281 Mass. 340

September 22, 1932 - January 3, 1933

Hampden County

Present: Rugg, C.J., Crosby, Wait, & Donahue, JJ.

Equity Jurisdiction, Specific performance. Frauds, Statute of. Contract, Validity, Consideration.

A tenant in common of real estate which was subject to a mortgage, who was in possession of a store thereon, orally agreed with his cotenant that, if the cotenant would not bid at a sale of the real estate to be held in foreclosure of the mortgage, he would give him a note for a certain sum secured by a second mortgage on the property. The cotenant did not bid, the tenant in possession bought at the sale and then refused to give the promised note and mortgage. In a suit by the cotenant for specific performance of the oral agreement, it was held, that

(1) The promise of the defendant was supported by a valid consideration;

(2) The agreement was not contrary to public policy;

(3) The plaintiff having fully performed his part of the agreement, the statute of frauds was no defence;

(4) The plaintiff was entitled to a decree for specific performance.

BILL IN EQUITY, filed in the Superior Court on June 23, 1931, and afterwards amended.

In the Superior Court, the suit was heard by Qua, J. Material facts found and rulings made by him are stated in the opinion. In accordance with such findings and rulings, a final decree was entered by order of Lummus, J., directing the defendant to execute and deliver to the plaintiff

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the note and second mortgage for $3,000 described in the opinion. The defendant appealed.

M. L. Orlov, for the defendant.

H. M. Ehrlich, for the plaintiff.

CROSBY, J. This is a suit for specific performance of an oral contract by which the defendant agreed to give the plaintiff a note and to secure it with a second mortgage upon certain real estate. The defendant in his answer denied that he made the agreement and pleaded the statute of frauds. The case was heard by a judge of the Superior Court who made certain findings and rulings and ordered a decree in favor of the plaintiff. A final decree was entered from which the defendant appealed. The evidence is reported.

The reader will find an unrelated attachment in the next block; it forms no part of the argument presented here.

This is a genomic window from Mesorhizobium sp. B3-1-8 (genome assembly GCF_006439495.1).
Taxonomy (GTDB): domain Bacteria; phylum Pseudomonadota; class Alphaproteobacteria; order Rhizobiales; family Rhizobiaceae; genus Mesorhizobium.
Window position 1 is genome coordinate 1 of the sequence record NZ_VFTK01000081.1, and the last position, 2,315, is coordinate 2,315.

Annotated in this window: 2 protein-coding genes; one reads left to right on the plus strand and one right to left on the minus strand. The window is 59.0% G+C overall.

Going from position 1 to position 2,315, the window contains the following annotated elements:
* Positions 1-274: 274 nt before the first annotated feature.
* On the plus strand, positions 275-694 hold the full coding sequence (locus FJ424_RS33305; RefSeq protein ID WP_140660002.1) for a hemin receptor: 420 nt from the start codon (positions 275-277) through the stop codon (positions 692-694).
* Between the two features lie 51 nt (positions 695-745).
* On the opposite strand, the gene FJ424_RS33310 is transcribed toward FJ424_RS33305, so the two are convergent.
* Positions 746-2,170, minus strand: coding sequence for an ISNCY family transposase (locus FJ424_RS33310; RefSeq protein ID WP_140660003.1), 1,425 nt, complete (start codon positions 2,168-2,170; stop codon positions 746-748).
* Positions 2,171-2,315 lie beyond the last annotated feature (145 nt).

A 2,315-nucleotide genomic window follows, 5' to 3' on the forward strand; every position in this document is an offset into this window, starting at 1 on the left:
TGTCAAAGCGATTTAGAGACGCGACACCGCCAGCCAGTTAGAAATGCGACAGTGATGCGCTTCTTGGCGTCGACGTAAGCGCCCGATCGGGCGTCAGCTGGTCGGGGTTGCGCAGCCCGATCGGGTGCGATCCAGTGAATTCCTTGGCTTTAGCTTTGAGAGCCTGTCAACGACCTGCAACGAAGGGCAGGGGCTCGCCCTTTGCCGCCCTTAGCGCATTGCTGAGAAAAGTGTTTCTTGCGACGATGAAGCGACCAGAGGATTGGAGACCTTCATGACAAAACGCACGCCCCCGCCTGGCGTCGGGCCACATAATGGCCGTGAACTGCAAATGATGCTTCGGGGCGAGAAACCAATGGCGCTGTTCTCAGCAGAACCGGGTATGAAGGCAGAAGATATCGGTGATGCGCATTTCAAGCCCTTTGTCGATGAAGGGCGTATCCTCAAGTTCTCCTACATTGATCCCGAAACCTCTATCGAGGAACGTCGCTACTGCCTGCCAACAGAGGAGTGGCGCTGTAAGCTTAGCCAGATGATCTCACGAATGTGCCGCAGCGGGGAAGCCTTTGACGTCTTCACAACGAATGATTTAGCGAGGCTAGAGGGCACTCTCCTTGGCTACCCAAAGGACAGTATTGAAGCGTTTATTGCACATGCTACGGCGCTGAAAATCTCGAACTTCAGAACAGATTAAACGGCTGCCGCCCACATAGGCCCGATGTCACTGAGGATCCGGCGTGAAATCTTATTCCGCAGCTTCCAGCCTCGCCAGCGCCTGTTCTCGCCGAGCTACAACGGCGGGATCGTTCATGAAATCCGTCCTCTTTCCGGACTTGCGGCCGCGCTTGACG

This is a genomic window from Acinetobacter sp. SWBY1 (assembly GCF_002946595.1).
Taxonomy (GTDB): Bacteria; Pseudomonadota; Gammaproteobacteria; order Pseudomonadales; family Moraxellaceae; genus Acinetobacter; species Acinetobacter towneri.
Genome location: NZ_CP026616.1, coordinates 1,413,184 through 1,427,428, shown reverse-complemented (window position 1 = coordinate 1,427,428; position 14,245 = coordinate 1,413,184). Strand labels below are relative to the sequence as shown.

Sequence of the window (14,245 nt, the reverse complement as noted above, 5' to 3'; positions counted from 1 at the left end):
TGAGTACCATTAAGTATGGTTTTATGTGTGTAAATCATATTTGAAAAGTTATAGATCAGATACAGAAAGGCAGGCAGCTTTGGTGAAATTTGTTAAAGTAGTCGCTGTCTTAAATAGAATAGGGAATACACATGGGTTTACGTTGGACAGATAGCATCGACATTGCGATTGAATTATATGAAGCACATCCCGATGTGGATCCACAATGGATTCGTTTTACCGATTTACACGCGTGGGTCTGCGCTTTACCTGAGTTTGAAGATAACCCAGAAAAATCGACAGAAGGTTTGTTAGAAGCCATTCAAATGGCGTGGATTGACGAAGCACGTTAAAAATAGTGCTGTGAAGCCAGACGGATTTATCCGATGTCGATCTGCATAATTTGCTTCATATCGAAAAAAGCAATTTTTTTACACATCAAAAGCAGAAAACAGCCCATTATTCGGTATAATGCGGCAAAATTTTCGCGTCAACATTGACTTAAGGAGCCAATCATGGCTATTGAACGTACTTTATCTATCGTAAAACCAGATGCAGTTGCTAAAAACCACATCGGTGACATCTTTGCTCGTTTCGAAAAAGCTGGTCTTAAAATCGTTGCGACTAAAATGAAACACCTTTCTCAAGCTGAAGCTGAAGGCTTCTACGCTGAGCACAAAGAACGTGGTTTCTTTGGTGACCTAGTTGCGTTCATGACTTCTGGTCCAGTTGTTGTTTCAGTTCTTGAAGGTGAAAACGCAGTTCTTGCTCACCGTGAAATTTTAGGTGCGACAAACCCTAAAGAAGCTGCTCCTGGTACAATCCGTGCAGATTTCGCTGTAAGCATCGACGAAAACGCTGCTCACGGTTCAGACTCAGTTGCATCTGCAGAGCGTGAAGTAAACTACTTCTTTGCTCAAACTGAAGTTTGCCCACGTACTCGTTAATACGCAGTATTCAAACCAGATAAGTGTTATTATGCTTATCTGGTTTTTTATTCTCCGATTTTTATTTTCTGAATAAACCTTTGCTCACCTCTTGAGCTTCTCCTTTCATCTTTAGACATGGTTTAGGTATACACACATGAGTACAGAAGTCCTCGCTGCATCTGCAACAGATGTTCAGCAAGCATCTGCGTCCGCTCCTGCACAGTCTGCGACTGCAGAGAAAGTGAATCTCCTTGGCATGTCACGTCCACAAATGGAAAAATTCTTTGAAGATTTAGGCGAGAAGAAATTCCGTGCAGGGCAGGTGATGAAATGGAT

The plaintiff, the defendant and one Kurnitsky were owners as tenants in common of certain real estate; the defendant owned a one-half interest and the plaintiff and Kurnitsky each owned a one-quarter interest. The defendant occupied a store in the building on the property. The judge made the following findings: "On or about May 20, 1930, the plaintiff and the defendant entered into an oral contract by which, in substance, the defendant promised that if the plaintiff would not bid at the foreclosure sale of the property, which was then impending, the defendant, after he had bought in the property at such sale and had given a new mortgage thereon . . . for $15,000 (for which he had already arranged), would give the plaintiff a note secured by a second mortgage thereon payable in three years with interest payable each six months at six per cent. Both parties expected that the defendant would bid at the sale to protect the property, as he would have to do to protect his own larger interest in it, and both expected that he would be the purchaser. The plaintiff took the risk that the defendant might not buy." The judge further found that the plaintiff refrained from bidding at the sale, that the defendant bid in the property and gave a new mortgage for $15,000 to a savings bank, but that thereafter, in breach of the oral agreement, he refused to give to the plaintiff a note for $3,000 secured by a second mortgage.